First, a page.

To be honest, I don’t make such a clear-cut analysis of this table, even though it shows that some people were trying to cover a lot of ground at once, while others had a guideline.
On the other hand, and this is not mentioned in the study, I am convinced that those who had priorities already had them before the crisis and that the crisis only reinforced them. On the contrary, when you enter the turbulence already undecided…
Another area where leadership mattered was the ability to engage others, employees or customers. We are told that the top 25% of businesses in terms of employee experience have a sales ROI that is double that of the bottom 25%. Meanwhile, the companies that “outperformed” during the crisis were 53% more convinced of the importance of giving meaning and mission to the business.
In short, for those who still doubt it, a business never succeeds despite its leaders and here we have one more proof.
Technology is more than just tools
If we look at where those who have performed well and others expect to see challenges in the coming years the difference is glaring.
While I agree that this would tend to prove that the more advanced have understood that technology is more than just tools, I’m not sure that this reflects a gap in vision as much as a gap in maturity.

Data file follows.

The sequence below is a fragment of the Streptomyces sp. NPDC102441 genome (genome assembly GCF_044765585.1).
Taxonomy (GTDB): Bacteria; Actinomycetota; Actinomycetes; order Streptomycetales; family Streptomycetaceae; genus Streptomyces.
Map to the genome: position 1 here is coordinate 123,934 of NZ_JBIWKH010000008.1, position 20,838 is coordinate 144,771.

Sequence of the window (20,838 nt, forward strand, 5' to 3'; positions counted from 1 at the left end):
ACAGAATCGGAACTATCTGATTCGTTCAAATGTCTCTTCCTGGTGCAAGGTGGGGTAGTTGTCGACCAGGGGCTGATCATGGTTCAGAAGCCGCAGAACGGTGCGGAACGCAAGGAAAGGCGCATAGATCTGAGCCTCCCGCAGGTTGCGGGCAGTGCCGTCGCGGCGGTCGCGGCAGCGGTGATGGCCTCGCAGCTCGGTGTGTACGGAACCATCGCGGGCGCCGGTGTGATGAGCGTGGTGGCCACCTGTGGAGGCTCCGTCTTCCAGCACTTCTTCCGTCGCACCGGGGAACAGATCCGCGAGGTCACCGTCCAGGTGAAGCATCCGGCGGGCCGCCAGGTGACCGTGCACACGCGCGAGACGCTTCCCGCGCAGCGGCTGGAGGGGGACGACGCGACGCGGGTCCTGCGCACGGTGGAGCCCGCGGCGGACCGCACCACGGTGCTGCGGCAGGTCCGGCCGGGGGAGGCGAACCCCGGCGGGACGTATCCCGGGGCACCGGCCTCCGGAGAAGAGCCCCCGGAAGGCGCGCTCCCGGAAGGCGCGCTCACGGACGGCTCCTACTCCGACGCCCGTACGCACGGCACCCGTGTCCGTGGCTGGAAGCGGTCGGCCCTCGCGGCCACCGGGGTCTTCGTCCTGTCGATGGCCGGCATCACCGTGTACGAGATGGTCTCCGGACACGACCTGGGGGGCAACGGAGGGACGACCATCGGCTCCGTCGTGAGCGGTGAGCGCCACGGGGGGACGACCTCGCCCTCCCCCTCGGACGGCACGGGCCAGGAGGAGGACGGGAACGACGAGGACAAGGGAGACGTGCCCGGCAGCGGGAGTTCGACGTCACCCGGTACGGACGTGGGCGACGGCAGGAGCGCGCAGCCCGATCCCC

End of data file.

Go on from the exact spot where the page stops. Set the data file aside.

Yes, thinking infrastructure can mean that we are beyond a gadget approach and that we think “global and scalable”. But to get to that point, I think you have to have tried, experimented and learned from it. In my opinion, the “outperformers” were more advanced in their appropriation process and had started earlier, whereas the others have not yet had the time to learn from their mistakes and form a guideline.
Hybrid work is not a given
There is a lot of discussion about what will happen to remote work, and how much of it will be done. According to the CEOs of the businesses that are “outperforming” it is a major issue for 50% of them, while the others are only 25% who feel the same way.
This can mean two things.
Firstly, some think that hybrid work has become a necessity, especially in an agile and flexible business, while others are more in favor of a return to the old norm. Secondly, some think that the game is far from won, while others think that since it worked during the crisis, it will work afterwards and that the subject is therefore closed.